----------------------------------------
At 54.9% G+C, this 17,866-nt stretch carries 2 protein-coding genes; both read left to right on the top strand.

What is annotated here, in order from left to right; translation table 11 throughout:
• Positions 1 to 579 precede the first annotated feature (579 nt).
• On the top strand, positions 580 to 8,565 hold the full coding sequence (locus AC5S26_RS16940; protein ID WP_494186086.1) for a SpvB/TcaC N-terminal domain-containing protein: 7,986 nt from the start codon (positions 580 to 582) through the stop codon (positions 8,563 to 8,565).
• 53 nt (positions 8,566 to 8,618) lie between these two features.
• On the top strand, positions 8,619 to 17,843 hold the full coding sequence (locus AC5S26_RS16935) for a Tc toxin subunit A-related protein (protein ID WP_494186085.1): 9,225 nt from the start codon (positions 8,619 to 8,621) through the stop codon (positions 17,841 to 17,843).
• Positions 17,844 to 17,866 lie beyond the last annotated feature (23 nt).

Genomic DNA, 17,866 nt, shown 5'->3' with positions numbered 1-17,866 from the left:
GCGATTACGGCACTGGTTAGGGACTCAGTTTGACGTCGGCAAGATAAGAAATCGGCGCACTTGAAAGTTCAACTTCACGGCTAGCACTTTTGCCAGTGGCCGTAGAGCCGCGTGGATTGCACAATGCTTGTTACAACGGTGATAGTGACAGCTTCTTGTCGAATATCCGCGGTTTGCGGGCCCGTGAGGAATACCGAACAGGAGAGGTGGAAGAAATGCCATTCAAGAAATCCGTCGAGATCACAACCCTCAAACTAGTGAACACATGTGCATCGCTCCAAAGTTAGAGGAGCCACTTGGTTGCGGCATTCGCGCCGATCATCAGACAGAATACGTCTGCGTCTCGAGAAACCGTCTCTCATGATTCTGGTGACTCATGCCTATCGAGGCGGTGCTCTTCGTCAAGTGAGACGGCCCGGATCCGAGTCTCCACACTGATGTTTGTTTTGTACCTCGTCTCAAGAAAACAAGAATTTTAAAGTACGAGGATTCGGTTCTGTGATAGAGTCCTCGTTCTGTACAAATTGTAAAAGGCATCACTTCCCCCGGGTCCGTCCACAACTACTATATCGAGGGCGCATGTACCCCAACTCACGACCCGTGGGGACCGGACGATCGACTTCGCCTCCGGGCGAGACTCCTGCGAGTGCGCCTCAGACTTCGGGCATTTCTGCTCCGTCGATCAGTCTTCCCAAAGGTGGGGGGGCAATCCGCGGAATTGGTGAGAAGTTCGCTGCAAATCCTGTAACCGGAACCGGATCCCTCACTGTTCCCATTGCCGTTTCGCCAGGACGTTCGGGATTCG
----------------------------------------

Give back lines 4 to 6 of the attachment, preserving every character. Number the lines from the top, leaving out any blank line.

• On the top strand, positions 580 to 8,565 hold the full coding sequence (locus AC5S26_RS16940; protein ID WP_494186086.1) for a SpvB/TcaC N-terminal domain-containing protein: 7,986 nt from the start codon (positions 580 to 582) through the stop codon (positions 8,563 to 8,565).
• 53 nt (positions 8,566 to 8,618) lie between these two features.
• On the top strand, positions 8,619 to 17,843 hold the full coding sequence (locus AC5S26_RS16935) for a Tc toxin subunit A-related protein (protein ID WP_494186085.1): 9,225 nt from the start codon (positions 8,619 to 8,621) through the stop codon (positions 17,841 to 17,843).